Some people study and collect micro minerals, not making permanent mounts or trimming material to fit in a certain size of box. This is perfectly fine. Such people often like to call themselves "micro mineral collectors" to make it clear that they are not making permanent mounts.
You would be surprised how many spectacular crystals and beautiful
sights are hidden on many seemingly ordinary specimens.
Here are some strong arguments in favor of micromouting:
This is not universally true, but I have noticed that many serious collectors of micro minerals become respectable mineralogists in ways that collectors of larger pieces seldom do. Conversely, many serious collectors of larger minerals end up acquiring a microscope (Dick Bideaux owned one), even if they do not become micromounters.
You don't want a high powered biological microscope intended for use with transmitted light, but rather a low power stereo microscope (with two eyepieces). You want the kind of thing suited for looking at insects and flowers (and minerals!). The most useful magnification are low powers (10 or 15), with the option to switch to higher power as needed. The scope I use the most is a zoom scope offering a range of powers from 10 to 30. Higher powers are handy on occasion, but require a really good light (and quality optics) to be useful.
I provide some notes on various microscopes which are hardly comprehensive, but may be useful.
Buying a microscope can be an obstacle to some folks, but it really shouldn't be. Even if you are not a micromounter, if you are a serious mineral collector, you need a microscope. A quite good microscope can be purchased for less than what many quality larger mineral specimens sell for these days. (Depending on how you look at this, this is either tragic or wonderful). Some snooping around on Ebay and careful bidding can fetch a person a perfectly fine microscope for less than $300, perhaps much less if you are patient and lucky.
The next purchase, and every bit as important as the microscope itself is a high quality illuminator.
I have some notes on microscope illuminators that you may want to read.
Many parts of the country have a seminar or symposium one a year. Tucson has a one day event on Friday during the Tucson main show. There is one in southern california in January, just a week or two before the Tucson show (those of us who live nearby, prefer it two weeks before, so we can rest up for Tucson, those who live farther away, would prefer to have them close together, so they can travel and attend both events). The Northern California group has an excellent event in the summer (3 days), and the Baltimore group has another 3 day event (and may be the group that originated the concept). The Tucson event is the only one day seminar, and people complain that there isn't enough time for talking and swapping, with most of the time given to lectures.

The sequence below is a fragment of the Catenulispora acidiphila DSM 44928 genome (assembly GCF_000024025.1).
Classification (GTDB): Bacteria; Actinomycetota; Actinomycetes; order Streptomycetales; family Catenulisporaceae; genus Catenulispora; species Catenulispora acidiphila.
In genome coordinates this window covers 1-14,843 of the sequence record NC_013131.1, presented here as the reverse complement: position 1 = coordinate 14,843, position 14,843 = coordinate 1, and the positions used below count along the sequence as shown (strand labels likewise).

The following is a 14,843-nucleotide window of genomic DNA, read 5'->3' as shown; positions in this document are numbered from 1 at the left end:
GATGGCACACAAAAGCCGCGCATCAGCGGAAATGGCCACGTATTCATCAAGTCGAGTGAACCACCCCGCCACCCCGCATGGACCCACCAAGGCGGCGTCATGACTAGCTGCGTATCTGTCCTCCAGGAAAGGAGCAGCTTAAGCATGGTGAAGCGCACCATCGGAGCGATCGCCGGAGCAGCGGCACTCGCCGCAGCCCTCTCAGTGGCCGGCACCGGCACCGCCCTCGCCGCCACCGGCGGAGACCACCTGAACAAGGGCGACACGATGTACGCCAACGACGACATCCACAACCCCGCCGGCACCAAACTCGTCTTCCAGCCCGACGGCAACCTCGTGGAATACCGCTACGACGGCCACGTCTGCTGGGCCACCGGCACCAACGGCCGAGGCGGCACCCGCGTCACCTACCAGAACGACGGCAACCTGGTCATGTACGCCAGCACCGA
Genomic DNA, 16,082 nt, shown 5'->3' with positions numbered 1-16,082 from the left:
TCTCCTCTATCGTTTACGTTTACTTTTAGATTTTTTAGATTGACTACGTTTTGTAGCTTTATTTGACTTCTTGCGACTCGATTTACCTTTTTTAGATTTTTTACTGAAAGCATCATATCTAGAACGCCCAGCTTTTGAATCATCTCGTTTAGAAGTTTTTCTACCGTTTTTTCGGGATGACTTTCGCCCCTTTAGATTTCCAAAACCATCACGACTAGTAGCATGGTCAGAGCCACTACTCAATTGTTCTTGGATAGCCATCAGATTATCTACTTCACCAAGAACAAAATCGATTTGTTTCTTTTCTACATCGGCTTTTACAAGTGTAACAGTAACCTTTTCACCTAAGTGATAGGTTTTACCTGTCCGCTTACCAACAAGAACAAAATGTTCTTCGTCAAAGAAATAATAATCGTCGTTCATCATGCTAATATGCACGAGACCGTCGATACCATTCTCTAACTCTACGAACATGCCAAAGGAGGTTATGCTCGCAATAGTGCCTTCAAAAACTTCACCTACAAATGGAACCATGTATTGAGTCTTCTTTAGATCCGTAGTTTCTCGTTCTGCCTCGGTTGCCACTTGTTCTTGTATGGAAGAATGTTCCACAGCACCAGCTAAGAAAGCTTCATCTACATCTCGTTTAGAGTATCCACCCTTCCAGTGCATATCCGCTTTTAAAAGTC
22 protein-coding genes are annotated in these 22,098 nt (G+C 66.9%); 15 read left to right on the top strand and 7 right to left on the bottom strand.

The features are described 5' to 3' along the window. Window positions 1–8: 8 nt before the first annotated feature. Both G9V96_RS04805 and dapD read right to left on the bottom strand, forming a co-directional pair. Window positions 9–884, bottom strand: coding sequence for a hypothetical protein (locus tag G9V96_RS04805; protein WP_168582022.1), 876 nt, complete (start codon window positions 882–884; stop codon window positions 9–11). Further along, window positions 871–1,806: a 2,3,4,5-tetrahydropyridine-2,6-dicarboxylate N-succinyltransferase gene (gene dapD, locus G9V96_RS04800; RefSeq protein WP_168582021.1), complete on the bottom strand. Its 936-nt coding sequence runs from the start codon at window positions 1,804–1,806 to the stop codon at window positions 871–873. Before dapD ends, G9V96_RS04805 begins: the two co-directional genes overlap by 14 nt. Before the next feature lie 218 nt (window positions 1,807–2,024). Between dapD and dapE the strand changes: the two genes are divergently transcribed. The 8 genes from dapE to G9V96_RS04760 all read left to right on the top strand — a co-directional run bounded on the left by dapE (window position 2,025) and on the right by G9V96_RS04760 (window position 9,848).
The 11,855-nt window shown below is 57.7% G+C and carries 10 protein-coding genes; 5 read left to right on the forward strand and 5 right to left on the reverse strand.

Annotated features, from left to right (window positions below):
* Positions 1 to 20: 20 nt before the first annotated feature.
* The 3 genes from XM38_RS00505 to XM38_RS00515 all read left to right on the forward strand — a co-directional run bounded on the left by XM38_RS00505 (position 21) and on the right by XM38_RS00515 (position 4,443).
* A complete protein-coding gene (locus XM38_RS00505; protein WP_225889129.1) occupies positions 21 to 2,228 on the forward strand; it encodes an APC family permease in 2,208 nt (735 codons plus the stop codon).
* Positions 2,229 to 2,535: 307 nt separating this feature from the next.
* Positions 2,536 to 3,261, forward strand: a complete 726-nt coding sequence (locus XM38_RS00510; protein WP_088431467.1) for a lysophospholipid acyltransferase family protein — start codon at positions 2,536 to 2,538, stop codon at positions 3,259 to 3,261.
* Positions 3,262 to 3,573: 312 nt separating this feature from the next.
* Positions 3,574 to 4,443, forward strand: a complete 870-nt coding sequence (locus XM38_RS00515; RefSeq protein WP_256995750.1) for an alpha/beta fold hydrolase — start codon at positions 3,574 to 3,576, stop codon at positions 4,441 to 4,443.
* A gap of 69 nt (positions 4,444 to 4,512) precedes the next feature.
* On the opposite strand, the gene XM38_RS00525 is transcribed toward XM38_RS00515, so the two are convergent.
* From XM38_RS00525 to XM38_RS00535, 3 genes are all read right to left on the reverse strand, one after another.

The micromounting world has a hall of fame. I have had the chance to meet several of these people, and I can simply say that it is worth it to make their acquaintance. This is their passion, and if you show a real interest, they will be eager to help and share, and they have a lot to offer. As much as anything, many were elected to the hall of fame because of their helpful and generous attitudes.
Beware that some dealers who offer micro material think that any crumbs that fall off a larger specimen are "micromounts". Avoid these people. There are other dealers who understand what quality micromount material is.
Buying micro material is a very nice contrast to other parts of the mineral world where big money changes hands and things are getting increasingly insane. The flip side to this is that prices below some level do not encourage dealers to handle micro material. Be willing to pay a decent price for what you get and make it worth a dealers while to do business and spend time with you. Also realize that some dealers love minerals and will be delighted to find someone interested in unusual species.
It recently seems to have become "in vogue" to not make permanent mounts, but instead to simply perch specimens on a dab of "mineral tack" in some kind of box. These can hardly be called permanent mounts and would thus fall short of Yedlins definition of a micromount. This kind of thing may have its place for temporary storage (but the tack can leave a mess and hinder the ultimate preparation of a permanent mount). This should just be called what it is: lazy! and is not to be emulated. Good micros are too fragile, too ephemeral, and deserve to be preserved. That is what permanent labelling and mounting is all about.
Buy and use a good mineral book!Here are a couple of good books to get started with:
The Complete Guide to Micromounts by Milton L. Speckels, 1965, Gembooks, 97 pages. --- This is the little pink book that got everything started (so to speak), now out of print, but you may get lucky and find a used copy.
The Complete Book of Micromounting by Quintin Wight, 1993, First Edition, Mineralogical Record Press, 283 pages --- This book was begun by Neal Yedlin (1908-1977), continued by Paul Desautels (1920-1991) and finished by Quintin Wight. It is by far the best and most up to date thing available in English, although books on micromounting are said to be available in German, French, and Italian.
Tom's Mineralogy Info / email@example.com